Flying in Patagonia
Previous expeditions
Flight Logs & records
The Sailplane
Living in Bariloche
Launch Music
Patagonia 2012-2013
Overall, a very pleasant season even though the trends of the meteorological conditions, in line with global warming, in particular in altitude, never permitted us to go for a big flight from dawn to dusk . All pilots enjoyed their expedition and would like to come back, but we need the customs officers and the logistics companies become more collaborative. Indeed I was the only visiting European glider, all my German and other colleagues having been discouraged by these frustrating problems.
Patagonia 2012-2013
  • Gallery
  • A diversified activity
  • The arrival in Buenos Aires
  • Meteorological conditions
  • The big flights
  • World record
  • Crazy nights
  • And now?
For full screen display, press F11
thumbnail for {@thumbpath}

main image

A diversified activity: air, ground and water

Gaucho en grand habit de cérémonie
Gaucho in ceremony costume
Le lac Mascardi et le volcan Tronador en été, un p’tit coin de paradis
The Mascardi lake and the volcano Tronador in summer, a slice of paradise

The gliding activity was statistically similar to the  previous season but with more  flying hours, 30 flying days out of 60 days available and 200 hours against 160 in the past year, an average of 7 hours per flight, the longest being 12h40 January 7th, this was also the last flight and the longest distance (2,200 km). The thirty days were lost exclusively for meteorological reason, either rain or windless blue sky, because luckily the only and final failure of the engine occurred January 8th, the last day of wind until our departure February 16th. On these 30 days, 27 were wave flights with winds varying from full South to NW for speeds between 20 and 180 km/h; we therefore have been well served with diversity and this season was altogether very interesting. And as we had a Zodiac inflatable at our disposal with all the fishing equipment, the days of “lake mirror” were a true pleasure. When one remembers the storms of wind, cold and rain of the previous years, it is difficult to imagine the heavenly side of these lakes and snow-covered volcanoes in full summer, as for example the Tronador seen from the surface February 6th. 

Préparer l’ambulance !
Prepare the ambulance! 

Whereas the French were celebrating November 11th in contemplation and generally under dullness, Bariloche was celebrating the feast of the Tradition and the return of the spring, where the estancieros  and other gauchos of the region meet in their most beautiful costumes, Saturday being dedicated to the parade in the town and Sunday is dedicated to the equestrian games and the inescapable "doma" or rodeo where the game consists in remaining 14 seconds on the back of a wild horse especially prepared for this game. That day the ambulance intervened only once.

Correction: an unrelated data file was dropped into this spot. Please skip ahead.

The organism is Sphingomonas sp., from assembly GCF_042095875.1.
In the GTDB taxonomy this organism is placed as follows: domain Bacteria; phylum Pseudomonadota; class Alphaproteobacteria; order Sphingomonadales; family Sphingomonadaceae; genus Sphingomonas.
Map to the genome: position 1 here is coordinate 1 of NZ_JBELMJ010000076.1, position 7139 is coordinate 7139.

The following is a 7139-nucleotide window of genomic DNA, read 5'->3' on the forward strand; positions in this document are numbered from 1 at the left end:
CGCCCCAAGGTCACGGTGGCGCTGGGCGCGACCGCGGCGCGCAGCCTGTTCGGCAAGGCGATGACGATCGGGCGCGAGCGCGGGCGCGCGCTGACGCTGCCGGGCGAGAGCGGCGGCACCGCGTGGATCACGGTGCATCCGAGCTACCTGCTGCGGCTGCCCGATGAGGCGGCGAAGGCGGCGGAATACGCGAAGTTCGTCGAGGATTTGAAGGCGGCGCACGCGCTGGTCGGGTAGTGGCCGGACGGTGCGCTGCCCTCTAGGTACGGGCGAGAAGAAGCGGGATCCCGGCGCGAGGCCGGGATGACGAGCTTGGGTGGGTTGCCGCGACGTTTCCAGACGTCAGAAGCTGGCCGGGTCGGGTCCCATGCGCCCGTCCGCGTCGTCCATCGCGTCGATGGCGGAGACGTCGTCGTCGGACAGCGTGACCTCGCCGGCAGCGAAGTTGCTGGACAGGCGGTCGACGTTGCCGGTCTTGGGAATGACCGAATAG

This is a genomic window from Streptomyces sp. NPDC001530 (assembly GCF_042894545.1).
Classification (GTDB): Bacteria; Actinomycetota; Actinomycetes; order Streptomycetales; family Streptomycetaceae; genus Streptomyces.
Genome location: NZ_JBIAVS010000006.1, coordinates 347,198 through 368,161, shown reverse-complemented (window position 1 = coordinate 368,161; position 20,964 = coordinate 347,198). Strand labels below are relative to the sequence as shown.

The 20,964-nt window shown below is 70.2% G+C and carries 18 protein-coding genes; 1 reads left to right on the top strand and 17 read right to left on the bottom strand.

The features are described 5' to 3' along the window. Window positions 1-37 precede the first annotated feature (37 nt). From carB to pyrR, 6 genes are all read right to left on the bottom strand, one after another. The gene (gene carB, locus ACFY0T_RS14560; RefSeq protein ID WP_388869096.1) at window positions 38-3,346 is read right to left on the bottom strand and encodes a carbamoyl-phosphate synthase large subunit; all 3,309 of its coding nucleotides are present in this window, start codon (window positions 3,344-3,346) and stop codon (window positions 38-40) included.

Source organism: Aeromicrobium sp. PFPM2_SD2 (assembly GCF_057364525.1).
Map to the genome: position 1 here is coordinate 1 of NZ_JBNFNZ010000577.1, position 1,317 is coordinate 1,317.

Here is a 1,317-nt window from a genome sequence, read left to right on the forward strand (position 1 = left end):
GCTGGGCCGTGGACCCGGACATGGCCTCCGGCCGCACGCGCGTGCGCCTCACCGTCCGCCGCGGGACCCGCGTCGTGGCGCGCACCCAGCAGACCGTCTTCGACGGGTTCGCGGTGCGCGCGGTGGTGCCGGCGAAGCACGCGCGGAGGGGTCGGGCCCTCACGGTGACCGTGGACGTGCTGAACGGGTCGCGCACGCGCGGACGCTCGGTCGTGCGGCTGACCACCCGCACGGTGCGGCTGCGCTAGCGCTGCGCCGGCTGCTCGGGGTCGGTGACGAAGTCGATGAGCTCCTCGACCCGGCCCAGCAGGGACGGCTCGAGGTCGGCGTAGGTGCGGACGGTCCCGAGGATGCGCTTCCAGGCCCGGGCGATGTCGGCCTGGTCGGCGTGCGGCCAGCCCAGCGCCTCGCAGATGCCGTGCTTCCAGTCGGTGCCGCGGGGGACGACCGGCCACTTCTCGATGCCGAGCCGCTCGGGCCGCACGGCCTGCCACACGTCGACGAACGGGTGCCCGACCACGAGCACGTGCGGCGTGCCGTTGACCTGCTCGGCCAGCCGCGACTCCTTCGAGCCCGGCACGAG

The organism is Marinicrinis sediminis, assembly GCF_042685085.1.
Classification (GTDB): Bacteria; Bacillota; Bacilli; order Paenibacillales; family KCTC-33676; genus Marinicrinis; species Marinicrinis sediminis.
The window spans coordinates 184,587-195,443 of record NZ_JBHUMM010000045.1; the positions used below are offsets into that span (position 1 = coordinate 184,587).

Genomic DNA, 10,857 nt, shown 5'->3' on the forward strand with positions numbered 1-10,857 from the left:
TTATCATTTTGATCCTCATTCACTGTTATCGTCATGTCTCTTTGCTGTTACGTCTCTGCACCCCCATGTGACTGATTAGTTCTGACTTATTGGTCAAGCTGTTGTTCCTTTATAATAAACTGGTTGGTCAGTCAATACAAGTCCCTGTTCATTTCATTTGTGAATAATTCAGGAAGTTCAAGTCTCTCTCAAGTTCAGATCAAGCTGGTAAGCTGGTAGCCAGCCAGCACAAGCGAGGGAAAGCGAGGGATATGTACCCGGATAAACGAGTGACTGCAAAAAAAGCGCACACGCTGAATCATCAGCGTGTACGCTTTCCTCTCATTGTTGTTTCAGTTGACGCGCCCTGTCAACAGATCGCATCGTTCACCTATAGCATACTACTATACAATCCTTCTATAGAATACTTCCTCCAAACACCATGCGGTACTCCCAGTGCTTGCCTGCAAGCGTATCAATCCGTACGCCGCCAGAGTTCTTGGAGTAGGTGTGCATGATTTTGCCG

The arrival in Buenos Aires, again another problem

This was our eleventh year entering via Buenos Aires, every year brings a new surprise at the time of the import; until last year it always occurred on the customs side. Even to the extent that one day, the chief of the customs told us in a “friendly” tone: "Inventamos problemas para venderte soluciones", i.e. “we invent problems in order to sell you solutions”. Since I entered with my trailer and only one glider, I hoped that these problems would not be as complex as with the container: I have never been so wrong! To my great surprise, the customs papers had been signed in one hour, but the enchantment stopped at that point. After having waited for three days for a customs inspector to become available, this man asks for the strict application of the regulation that requires that the inspection of containers carrying personal effects has to be done on the ground, whereas the container in which my trailer had been loaded was already on a truck! Return to the starting point to get the service of the crane and a new appointment for verification, again five days of waiting. During the bus transportation, the inspector remembered that he had previously verified my glider and he signed the papers without even opening the door. At that point I asked to open the door and extract the trailer and then leave the port on its own wheels, but no, it would be too simple, it was necessary to put back the container on a truck, to move it into a fiscal deposit, then unload it back on the ground and there I may finally leave with my trailer.

Unloading the container onto the sidewalk
Unloading the container onto the sidewalk